92. I absolutely believe it is real, I have one just like it from Delta. Mine was in regards to a complaint about a rude and unhelpful employee. The letter takes the same approach, here’s everything you did wrong and here’s everything we did right. Why even go there? What are the odds that that is going to resolve the matter or make me feel better about it? There was no need at all to say any of that, all they had to say we something to the effect of “We apologize, we will address the matter with the employee.”
    Since they took the route of telling me why it was ok for their employee to be an ass, what I really learned is don’t bother complaining to Delta, all they’ll do is find a way to defend their employee.

  93. I’m sure that it’s real. Whatever scum wrote this letter was too ashamed to write their name or even use their initials. Maybe he would be wrong to HUACA if the agents actually knew how to do their jobs. Delta doesn’t truly value the customers anymore, just the dollars. This is obvious.

  94. If it’s fake oh well. If it’s not and he did all of these things then good for Delta. Customers nowadays think they suppose to get everything they want. the whole customer is king has become a lie. Businesses need to protect themselves from customers like those in the letter.

    I know several people that would buy things just so they can return it and never had the intention of keeping it, just for a project or so at the company’s dime.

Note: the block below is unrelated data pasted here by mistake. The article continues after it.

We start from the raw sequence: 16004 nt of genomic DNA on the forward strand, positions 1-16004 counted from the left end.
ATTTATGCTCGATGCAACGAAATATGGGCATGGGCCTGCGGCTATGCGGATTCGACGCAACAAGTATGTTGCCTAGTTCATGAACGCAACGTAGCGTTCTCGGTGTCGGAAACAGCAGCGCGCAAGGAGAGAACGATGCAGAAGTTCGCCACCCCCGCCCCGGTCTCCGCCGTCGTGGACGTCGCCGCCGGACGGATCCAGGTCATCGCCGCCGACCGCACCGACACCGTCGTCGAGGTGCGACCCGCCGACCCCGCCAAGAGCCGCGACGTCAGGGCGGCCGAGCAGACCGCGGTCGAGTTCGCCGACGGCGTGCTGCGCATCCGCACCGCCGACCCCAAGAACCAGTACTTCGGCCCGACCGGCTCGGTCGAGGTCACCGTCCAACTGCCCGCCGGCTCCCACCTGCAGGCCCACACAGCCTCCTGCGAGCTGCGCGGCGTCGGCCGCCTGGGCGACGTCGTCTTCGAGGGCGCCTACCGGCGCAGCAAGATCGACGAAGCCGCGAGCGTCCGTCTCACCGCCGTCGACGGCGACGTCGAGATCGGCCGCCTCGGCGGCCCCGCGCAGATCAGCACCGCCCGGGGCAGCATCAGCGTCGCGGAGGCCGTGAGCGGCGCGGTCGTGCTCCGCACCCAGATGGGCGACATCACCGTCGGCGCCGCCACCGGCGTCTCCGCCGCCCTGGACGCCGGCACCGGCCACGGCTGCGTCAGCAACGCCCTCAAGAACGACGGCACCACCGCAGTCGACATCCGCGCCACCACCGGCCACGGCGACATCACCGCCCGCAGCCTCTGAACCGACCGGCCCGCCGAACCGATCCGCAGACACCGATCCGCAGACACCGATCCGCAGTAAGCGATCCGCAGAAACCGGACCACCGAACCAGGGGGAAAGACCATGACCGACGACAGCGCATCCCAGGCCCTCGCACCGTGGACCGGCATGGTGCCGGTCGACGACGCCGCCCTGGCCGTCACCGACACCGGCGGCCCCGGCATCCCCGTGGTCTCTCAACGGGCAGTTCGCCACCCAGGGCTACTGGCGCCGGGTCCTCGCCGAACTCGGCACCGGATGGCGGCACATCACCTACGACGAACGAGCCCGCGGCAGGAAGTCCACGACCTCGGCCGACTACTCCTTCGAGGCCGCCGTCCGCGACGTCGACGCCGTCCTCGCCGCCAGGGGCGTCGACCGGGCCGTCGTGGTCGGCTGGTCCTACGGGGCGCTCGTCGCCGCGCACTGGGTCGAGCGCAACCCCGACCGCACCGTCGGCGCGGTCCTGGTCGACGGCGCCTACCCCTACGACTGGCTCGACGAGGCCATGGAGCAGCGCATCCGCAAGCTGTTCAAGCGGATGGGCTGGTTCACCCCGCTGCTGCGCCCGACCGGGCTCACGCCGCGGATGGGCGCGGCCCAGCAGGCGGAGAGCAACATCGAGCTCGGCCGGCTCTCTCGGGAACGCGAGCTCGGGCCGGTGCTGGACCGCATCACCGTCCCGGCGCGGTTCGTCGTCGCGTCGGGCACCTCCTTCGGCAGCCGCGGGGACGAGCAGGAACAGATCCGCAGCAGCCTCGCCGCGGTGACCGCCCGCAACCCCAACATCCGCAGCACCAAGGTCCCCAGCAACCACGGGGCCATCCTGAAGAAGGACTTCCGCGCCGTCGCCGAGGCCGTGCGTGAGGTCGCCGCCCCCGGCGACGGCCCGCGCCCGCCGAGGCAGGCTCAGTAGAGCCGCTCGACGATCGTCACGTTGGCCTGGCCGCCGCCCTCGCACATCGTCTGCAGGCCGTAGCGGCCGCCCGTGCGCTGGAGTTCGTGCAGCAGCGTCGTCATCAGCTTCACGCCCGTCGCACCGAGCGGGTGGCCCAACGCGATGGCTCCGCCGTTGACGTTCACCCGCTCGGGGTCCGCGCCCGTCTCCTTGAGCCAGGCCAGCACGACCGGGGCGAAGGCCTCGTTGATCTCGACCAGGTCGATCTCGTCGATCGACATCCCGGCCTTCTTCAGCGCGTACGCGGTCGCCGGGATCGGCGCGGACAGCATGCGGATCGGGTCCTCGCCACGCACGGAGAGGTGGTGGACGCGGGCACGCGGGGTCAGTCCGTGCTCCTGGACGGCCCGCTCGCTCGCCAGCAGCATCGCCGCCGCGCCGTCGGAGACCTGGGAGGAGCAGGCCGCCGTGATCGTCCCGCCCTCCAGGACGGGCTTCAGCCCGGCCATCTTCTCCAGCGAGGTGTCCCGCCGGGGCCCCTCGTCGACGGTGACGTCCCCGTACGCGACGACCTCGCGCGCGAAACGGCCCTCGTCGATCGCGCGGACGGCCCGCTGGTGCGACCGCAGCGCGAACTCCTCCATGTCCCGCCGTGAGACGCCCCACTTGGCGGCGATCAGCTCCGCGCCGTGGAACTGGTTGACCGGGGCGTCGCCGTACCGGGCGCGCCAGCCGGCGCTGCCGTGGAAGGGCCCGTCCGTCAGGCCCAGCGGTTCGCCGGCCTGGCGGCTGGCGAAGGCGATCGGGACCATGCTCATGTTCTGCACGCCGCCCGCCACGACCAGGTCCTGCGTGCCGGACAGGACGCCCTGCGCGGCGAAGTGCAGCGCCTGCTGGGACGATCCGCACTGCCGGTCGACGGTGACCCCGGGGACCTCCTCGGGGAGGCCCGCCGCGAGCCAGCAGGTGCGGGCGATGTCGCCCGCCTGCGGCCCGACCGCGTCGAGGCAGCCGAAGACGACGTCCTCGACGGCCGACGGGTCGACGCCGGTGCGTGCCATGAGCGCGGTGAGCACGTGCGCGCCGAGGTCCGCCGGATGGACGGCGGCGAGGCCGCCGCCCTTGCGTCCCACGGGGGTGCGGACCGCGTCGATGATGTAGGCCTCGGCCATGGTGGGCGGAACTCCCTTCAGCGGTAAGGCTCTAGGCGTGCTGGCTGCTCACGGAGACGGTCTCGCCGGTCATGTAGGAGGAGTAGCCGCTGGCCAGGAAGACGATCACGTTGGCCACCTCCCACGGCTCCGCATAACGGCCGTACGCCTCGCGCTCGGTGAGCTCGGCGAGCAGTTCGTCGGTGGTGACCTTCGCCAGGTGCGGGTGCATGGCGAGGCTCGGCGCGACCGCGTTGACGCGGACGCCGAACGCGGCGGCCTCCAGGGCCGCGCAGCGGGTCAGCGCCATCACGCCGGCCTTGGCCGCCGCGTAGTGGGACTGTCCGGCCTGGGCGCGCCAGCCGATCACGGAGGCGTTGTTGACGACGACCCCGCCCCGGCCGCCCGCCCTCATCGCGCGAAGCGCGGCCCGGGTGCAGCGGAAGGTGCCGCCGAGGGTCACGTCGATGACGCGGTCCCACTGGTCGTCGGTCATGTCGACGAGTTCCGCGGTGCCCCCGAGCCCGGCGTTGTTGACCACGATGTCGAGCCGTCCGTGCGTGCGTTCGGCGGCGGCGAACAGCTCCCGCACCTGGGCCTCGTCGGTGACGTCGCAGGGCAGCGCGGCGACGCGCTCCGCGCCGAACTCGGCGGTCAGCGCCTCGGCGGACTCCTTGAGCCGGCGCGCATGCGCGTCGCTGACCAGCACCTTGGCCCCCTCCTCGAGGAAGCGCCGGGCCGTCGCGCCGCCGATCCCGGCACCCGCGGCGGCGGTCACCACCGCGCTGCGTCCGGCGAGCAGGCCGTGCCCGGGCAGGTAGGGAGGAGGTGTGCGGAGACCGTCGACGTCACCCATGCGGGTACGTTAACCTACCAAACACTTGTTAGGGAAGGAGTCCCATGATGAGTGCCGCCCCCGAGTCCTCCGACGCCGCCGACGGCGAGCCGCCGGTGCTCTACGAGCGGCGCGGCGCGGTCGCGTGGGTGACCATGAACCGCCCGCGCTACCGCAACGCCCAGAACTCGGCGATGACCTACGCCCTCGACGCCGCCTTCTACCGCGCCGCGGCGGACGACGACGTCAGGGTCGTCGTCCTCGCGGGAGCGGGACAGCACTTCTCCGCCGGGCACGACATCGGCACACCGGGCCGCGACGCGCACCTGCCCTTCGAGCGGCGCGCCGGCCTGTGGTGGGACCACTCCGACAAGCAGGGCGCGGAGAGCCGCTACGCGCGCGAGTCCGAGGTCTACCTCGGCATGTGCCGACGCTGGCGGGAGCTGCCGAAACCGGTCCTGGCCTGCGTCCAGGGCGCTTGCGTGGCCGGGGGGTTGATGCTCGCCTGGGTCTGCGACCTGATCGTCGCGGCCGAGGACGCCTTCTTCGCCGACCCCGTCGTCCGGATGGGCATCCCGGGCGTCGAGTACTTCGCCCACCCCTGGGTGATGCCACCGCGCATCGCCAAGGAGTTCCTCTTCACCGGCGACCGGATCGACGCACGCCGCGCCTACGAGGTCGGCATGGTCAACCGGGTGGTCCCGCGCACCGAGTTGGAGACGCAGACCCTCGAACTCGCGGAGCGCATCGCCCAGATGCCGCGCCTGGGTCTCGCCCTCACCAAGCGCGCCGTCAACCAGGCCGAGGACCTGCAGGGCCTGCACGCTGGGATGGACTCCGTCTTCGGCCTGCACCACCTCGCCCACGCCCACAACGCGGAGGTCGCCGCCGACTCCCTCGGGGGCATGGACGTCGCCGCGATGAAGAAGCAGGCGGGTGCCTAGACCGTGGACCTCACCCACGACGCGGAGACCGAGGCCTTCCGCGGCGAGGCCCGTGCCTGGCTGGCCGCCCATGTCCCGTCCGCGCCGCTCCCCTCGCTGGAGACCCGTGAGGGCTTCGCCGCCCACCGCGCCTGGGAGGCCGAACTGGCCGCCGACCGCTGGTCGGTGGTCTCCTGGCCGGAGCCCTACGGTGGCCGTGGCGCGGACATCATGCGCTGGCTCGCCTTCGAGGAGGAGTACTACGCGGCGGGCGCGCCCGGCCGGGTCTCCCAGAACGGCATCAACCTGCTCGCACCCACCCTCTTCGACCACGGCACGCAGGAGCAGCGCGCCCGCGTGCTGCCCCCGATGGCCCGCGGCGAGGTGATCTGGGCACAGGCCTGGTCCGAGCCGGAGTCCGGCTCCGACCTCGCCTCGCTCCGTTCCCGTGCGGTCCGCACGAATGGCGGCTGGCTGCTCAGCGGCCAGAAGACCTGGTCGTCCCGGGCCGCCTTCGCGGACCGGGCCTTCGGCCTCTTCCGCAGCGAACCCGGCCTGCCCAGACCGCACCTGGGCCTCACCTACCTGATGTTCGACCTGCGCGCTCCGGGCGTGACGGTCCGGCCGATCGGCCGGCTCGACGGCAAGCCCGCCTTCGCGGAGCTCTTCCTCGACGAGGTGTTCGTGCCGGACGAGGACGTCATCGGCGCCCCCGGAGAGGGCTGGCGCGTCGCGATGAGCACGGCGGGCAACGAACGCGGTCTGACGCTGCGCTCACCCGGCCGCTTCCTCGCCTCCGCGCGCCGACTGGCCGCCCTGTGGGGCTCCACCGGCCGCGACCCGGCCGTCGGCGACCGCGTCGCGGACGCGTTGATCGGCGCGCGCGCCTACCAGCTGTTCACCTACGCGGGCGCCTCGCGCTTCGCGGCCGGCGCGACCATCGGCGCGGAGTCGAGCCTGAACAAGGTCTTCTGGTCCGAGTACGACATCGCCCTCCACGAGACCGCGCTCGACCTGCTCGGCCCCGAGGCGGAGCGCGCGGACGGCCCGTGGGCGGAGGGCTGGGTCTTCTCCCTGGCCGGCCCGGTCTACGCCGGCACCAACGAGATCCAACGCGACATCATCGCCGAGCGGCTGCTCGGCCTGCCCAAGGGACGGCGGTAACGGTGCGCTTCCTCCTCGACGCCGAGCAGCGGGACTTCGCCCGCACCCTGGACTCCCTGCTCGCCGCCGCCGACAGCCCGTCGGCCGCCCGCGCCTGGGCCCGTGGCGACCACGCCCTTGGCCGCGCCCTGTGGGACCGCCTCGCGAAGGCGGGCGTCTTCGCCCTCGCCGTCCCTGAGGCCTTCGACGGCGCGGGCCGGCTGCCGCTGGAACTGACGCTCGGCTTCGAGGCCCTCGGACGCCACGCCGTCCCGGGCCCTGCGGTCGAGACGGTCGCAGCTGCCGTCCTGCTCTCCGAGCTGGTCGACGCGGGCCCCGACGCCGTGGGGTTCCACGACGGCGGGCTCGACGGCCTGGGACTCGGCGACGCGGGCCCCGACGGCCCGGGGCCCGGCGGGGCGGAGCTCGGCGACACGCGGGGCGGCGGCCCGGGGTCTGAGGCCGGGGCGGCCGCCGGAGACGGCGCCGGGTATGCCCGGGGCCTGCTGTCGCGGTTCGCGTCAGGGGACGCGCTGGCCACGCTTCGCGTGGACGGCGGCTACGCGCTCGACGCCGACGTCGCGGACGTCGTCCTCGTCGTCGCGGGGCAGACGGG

Amazon has been known to ban people from purchasing, the bigger a company gets to more they can do because quite frankly, if Delta pisses one customer off, won’t make a difference. In our society, people will be “mad” but at the end of the day will still fly Delta if the flights are needed.

  95. The guy thst got the letter posted it to the diamond medallion Facebook group. Apparently he calls and complains and wants rules bent for him an average of twice a week – and that’s according to him, so very Probably more. The group there was also divided about whether it was an authorized threat from delta as an organization, but knowledgeable people did state that the airline will terminate the medallion status and benefits of people who are too much of a pain in the ass for them. He certainly fits the bill for that. And no one individual signing it might just mean that they’re not interested in discussing it, or anything, with him anymore.

  96. As another already commented hooray for Delta if they wrote it. I think it’s legit! There are always people out there who have learned that the wheel that squeaks the loudest gets oiled! Customers who relentlessly complain get what they want generally always. Airlines can’t afford to piss off customers so usually end up giving in! There are some pretty smart customers out there who will do whatever it takes to deceive.